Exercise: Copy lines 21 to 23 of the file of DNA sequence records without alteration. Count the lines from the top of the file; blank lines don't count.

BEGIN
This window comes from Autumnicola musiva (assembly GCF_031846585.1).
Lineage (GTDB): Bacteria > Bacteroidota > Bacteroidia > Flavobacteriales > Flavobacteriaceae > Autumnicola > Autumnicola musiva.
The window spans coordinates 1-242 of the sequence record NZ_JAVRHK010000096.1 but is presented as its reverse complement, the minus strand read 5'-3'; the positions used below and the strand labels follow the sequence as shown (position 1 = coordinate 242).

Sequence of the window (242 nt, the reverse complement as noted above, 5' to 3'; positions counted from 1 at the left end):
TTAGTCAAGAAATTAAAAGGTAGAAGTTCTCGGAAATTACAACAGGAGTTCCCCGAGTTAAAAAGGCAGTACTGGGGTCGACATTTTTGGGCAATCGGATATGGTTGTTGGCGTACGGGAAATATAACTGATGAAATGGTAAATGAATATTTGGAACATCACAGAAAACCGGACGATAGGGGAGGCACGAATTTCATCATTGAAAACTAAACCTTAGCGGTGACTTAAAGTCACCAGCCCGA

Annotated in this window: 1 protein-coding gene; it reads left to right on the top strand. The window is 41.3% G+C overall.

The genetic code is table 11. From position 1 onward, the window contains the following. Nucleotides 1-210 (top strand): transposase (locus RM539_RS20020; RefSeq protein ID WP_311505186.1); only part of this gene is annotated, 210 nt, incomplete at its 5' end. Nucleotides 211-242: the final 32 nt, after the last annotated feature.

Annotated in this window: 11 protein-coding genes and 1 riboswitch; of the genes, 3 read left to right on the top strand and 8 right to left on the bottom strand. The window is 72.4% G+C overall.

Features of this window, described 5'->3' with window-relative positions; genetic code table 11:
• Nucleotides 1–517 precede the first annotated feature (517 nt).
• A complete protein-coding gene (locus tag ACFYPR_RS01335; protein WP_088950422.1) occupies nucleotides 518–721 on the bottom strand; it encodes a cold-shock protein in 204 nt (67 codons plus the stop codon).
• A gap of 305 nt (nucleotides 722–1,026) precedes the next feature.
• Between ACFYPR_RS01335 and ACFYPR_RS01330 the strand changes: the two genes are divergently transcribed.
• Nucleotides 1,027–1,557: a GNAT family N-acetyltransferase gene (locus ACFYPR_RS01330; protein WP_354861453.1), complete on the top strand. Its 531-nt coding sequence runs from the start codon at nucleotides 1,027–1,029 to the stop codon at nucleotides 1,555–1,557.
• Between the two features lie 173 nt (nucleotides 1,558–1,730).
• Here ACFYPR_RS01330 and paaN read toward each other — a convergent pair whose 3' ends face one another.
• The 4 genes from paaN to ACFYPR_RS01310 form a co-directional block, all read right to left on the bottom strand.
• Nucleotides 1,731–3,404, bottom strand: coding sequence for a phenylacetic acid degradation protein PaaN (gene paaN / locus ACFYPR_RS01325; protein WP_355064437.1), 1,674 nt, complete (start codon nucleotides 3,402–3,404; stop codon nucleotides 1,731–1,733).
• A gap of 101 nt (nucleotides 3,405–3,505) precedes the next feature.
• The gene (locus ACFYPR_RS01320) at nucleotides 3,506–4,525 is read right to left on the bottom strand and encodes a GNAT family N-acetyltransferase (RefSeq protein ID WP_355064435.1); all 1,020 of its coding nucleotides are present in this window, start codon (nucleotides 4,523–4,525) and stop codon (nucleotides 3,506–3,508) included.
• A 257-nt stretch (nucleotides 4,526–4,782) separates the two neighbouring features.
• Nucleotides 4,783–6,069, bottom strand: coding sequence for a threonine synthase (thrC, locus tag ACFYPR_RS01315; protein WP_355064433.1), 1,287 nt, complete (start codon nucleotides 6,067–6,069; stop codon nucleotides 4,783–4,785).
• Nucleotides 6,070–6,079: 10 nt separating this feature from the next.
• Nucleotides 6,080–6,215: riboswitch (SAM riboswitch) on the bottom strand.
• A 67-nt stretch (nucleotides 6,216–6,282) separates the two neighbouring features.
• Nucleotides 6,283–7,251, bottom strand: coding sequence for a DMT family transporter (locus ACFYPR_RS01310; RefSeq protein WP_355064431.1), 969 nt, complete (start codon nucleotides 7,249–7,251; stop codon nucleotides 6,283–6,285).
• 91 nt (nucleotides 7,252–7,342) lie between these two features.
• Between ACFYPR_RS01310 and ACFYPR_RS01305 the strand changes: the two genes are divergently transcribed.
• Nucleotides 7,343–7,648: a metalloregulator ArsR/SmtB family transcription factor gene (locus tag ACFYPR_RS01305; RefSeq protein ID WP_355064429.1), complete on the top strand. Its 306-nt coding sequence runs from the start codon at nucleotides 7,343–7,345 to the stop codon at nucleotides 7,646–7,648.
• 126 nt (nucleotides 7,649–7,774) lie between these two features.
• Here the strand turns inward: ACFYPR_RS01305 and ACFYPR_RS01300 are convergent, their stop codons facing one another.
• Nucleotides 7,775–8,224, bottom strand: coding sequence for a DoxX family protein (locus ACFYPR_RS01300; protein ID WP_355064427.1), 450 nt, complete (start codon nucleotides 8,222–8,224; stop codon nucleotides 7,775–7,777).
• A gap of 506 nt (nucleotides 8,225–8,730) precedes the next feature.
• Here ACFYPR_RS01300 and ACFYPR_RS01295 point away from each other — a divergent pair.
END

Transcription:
• A 257-nt stretch (nucleotides 4,526–4,782) separates the two neighbouring features.
• Nucleotides 4,783–6,069, bottom strand: coding sequence for a threonine synthase (thrC, locus tag ACFYPR_RS01315; protein WP_355064433.1), 1,287 nt, complete (start codon nucleotides 6,067–6,069; stop codon nucleotides 4,783–4,785).
• Nucleotides 6,070–6,079: 10 nt separating this feature from the next.